The Tanakh doesn’t put anything outside of ‘א’s power. He created the world and He does miracles. But it just as clearly values human choice and initiative (Devarim 30:19). In no place does it bother to resolve this contradiction, as the Torah is more interested in the way Man lives a life of ‘א than in purposeless philosophizing[3]. That said, its opinion on such matters is still evident from analysis of the experiences it records. In this case, as the midrash indicates, the Tanakh’s opinion is more in line with Yosef than with Yaakov. Yosef locates ‘א’s Providence in the Past. Everything that has happened has been according to the Will of ‘א. Based on this, he makes his choices about the actions he will be taking in the Future. In contrast, Yaakov sees ‘א as being in complete control of the Future, and thus Yaakov’s actions are meaningless. Yaakov doesn’t try to attain a child for Rachel because that’s entirely up to ‘א. And while that isn’t necessarily wrong, it’s not how the Tanakh wants us to live. We are supposed to take responsibility for our actions. In a certain sense, we’re supposed to live as if there is only Divine Providence in the Past, as if ‘א has no stake in the future. The world we live in, all our natural abilities and everything that we have received, these are all things we should see as functions of Divine Providence. But what we do with these thing? That is up to us. We don’t get to say that ‘א will just take care of us, that we don’t have to do our part. The whole concept of the Torah and Mitzvoth being given to Man is based off the idea that ‘א wants us to take certain actions. Leaving it up to ‘א is not an option. “הַכֹּל צָפוּי, וְהָרְשׁוּת נְתוּנָה” (Mishnah Avoth 3:15).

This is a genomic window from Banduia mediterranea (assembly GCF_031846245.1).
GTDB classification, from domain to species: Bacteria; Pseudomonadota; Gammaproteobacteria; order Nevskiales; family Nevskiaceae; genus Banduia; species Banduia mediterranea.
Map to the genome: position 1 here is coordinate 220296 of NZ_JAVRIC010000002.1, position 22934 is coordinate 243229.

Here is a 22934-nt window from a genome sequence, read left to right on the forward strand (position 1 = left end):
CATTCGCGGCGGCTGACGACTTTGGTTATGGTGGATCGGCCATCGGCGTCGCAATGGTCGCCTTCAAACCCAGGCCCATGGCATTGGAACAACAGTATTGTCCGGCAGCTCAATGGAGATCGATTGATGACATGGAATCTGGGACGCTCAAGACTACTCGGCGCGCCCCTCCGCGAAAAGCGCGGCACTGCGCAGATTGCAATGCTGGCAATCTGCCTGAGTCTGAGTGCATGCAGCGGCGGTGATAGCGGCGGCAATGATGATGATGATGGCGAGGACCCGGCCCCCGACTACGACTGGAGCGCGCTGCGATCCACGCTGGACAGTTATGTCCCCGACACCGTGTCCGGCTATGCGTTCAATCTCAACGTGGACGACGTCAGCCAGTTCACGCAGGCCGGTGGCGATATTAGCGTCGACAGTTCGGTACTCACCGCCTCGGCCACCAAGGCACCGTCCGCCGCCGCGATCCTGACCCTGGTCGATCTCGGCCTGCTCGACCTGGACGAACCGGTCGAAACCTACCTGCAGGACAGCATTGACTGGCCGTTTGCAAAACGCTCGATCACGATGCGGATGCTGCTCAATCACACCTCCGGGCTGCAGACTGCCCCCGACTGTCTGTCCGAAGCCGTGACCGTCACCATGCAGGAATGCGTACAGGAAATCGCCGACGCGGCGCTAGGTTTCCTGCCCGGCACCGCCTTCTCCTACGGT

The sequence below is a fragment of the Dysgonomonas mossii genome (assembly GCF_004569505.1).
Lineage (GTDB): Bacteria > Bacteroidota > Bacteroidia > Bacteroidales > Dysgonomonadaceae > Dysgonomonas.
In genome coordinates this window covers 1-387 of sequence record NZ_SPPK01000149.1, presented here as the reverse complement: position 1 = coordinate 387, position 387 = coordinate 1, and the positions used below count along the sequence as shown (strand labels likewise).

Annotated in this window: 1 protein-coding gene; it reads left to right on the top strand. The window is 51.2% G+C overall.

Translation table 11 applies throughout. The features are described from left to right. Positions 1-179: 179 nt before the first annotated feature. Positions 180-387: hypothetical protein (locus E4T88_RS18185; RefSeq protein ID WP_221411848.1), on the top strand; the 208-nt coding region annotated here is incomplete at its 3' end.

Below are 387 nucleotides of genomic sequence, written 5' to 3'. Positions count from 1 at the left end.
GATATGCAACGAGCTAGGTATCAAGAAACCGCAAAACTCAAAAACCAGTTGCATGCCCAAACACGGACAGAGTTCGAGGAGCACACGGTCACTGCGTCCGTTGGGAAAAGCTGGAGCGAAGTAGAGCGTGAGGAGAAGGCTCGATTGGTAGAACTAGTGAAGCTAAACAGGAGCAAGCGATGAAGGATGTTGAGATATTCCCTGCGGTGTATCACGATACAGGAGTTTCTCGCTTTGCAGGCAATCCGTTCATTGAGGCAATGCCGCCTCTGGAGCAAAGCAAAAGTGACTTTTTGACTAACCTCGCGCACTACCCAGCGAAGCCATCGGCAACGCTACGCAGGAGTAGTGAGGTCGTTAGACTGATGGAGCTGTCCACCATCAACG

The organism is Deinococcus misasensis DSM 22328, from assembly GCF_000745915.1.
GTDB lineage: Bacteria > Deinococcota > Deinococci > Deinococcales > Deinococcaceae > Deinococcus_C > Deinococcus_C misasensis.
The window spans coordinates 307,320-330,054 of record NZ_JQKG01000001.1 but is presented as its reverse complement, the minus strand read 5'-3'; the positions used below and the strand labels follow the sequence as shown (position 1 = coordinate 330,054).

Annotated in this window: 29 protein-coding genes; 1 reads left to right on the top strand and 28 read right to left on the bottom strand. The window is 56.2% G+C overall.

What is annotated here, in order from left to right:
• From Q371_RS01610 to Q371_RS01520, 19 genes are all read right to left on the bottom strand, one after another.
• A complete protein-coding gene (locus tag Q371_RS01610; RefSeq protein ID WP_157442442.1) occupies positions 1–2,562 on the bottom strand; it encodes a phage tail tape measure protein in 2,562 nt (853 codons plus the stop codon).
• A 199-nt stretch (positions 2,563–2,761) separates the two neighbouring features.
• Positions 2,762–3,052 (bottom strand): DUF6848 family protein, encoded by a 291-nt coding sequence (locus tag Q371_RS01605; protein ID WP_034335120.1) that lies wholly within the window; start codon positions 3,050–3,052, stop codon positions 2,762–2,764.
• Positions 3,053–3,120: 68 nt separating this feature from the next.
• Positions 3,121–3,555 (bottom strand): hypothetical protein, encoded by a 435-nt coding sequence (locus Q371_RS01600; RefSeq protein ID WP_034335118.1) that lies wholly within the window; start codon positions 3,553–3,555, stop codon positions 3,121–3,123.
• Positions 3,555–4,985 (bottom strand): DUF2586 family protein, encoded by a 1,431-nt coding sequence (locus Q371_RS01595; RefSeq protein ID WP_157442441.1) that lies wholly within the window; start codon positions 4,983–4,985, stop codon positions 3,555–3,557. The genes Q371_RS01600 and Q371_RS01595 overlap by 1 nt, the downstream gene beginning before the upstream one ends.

[1] Translations are from

[2] For an understanding of Yosef’s life as a consequence of Yaakov’s theft of the brakha from Esav, and subsequent activites, see Rav Amnon Bazak’s book מקבילות נפגישות, Chapter Sixteen.

[3] The Torah is not Man’s Theology so much as it is God’s Anthropology. ~A.J. Heschel, God In Search Of Man